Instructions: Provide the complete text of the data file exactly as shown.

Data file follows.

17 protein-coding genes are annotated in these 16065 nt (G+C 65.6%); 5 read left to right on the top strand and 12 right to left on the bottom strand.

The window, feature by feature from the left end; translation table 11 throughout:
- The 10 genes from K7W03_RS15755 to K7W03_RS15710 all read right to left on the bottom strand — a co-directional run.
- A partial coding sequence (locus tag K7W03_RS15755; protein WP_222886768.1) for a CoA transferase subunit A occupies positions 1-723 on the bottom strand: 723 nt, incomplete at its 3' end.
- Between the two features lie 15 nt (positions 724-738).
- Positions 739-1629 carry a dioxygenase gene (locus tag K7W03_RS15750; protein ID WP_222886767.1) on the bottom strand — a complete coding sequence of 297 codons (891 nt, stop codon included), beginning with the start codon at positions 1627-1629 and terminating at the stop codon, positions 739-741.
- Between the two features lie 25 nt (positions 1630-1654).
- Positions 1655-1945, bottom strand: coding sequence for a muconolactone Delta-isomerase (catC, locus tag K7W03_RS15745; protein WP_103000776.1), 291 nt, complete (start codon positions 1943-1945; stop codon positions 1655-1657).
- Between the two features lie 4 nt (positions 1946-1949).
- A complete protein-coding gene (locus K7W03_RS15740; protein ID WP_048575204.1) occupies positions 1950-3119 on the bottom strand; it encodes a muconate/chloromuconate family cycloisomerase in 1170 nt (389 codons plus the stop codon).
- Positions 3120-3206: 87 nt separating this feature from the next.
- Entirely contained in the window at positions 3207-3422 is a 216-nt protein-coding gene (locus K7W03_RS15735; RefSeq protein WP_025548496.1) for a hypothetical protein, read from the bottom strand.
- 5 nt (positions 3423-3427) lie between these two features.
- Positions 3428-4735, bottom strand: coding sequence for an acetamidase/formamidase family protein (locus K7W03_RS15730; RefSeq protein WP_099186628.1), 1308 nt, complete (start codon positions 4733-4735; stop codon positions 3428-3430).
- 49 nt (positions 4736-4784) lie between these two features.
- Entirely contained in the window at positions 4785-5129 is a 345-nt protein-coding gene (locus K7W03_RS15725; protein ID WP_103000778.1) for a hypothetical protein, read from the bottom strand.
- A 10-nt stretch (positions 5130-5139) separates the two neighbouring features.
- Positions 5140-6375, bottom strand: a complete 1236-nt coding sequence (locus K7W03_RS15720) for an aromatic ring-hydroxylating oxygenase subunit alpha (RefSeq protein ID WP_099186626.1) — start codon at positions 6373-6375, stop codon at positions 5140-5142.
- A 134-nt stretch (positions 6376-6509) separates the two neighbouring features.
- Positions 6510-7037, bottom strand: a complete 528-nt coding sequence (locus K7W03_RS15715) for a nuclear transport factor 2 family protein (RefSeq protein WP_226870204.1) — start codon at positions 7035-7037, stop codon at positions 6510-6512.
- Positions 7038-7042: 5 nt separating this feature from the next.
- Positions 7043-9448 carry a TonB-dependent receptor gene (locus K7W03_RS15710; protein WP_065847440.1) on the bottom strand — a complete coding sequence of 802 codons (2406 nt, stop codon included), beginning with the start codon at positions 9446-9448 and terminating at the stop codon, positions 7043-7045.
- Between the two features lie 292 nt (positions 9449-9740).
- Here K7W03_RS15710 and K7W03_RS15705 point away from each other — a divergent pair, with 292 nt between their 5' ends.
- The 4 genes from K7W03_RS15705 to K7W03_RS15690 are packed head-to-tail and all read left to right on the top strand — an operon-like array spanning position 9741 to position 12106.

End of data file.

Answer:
17 protein-coding genes are annotated in these 16065 nt (G+C 65.6%); 5 read left to right on the top strand and 12 right to left on the bottom strand.

The window, feature by feature from the left end; translation table 11 throughout:
- The 10 genes from K7W03_RS15755 to K7W03_RS15710 all read right to left on the bottom strand — a co-directional run.
- A partial coding sequence (locus tag K7W03_RS15755; protein WP_222886768.1) for a CoA transferase subunit A occupies positions 1-723 on the bottom strand: 723 nt, incomplete at its 3' end.
- Between the two features lie 15 nt (positions 724-738).
- Positions 739-1629 carry a dioxygenase gene (locus tag K7W03_RS15750; protein ID WP_222886767.1) on the bottom strand — a complete coding sequence of 297 codons (891 nt, stop codon included), beginning with the start codon at positions 1627-1629 and terminating at the stop codon, positions 739-741.
- Between the two features lie 25 nt (positions 1630-1654).
- Positions 1655-1945, bottom strand: coding sequence for a muconolactone Delta-isomerase (catC, locus tag K7W03_RS15745; protein WP_103000776.1), 291 nt, complete (start codon positions 1943-1945; stop codon positions 1655-1657).
- Between the two features lie 4 nt (positions 1946-1949).
- A complete protein-coding gene (locus K7W03_RS15740; protein ID WP_048575204.1) occupies positions 1950-3119 on the bottom strand; it encodes a muconate/chloromuconate family cycloisomerase in 1170 nt (389 codons plus the stop codon).
- Positions 3120-3206: 87 nt separating this feature from the next.
- Entirely contained in the window at positions 3207-3422 is a 216-nt protein-coding gene (locus K7W03_RS15735; RefSeq protein WP_025548496.1) for a hypothetical protein, read from the bottom strand.
- 5 nt (positions 3423-3427) lie between these two features.
- Positions 3428-4735, bottom strand: coding sequence for an acetamidase/formamidase family protein (locus K7W03_RS15730; RefSeq protein WP_099186628.1), 1308 nt, complete (start codon positions 4733-4735; stop codon positions 3428-3430).
- 49 nt (positions 4736-4784) lie between these two features.
- Entirely contained in the window at positions 4785-5129 is a 345-nt protein-coding gene (locus K7W03_RS15725; protein ID WP_103000778.1) for a hypothetical protein, read from the bottom strand.
- A 10-nt stretch (positions 5130-5139) separates the two neighbouring features.
- Positions 5140-6375, bottom strand: a complete 1236-nt coding sequence (locus K7W03_RS15720) for an aromatic ring-hydroxylating oxygenase subunit alpha (RefSeq protein ID WP_099186626.1) — start codon at positions 6373-6375, stop codon at positions 5140-5142.
- A 134-nt stretch (positions 6376-6509) separates the two neighbouring features.
- Positions 6510-7037, bottom strand: a complete 528-nt coding sequence (locus K7W03_RS15715) for a nuclear transport factor 2 family protein (RefSeq protein WP_226870204.1) — start codon at positions 7035-7037, stop codon at positions 6510-6512.
- Positions 7038-7042: 5 nt separating this feature from the next.
- Positions 7043-9448 carry a TonB-dependent receptor gene (locus K7W03_RS15710; protein WP_065847440.1) on the bottom strand — a complete coding sequence of 802 codons (2406 nt, stop codon included), beginning with the start codon at positions 9446-9448 and terminating at the stop codon, positions 7043-7045.
- Between the two features lie 292 nt (positions 9449-9740).
- Here K7W03_RS15710 and K7W03_RS15705 point away from each other — a divergent pair, with 292 nt between their 5' ends.
- The 4 genes from K7W03_RS15705 to K7W03_RS15690 are packed head-to-tail and all read left to right on the top strand — an operon-like array spanning position 9741 to position 12106.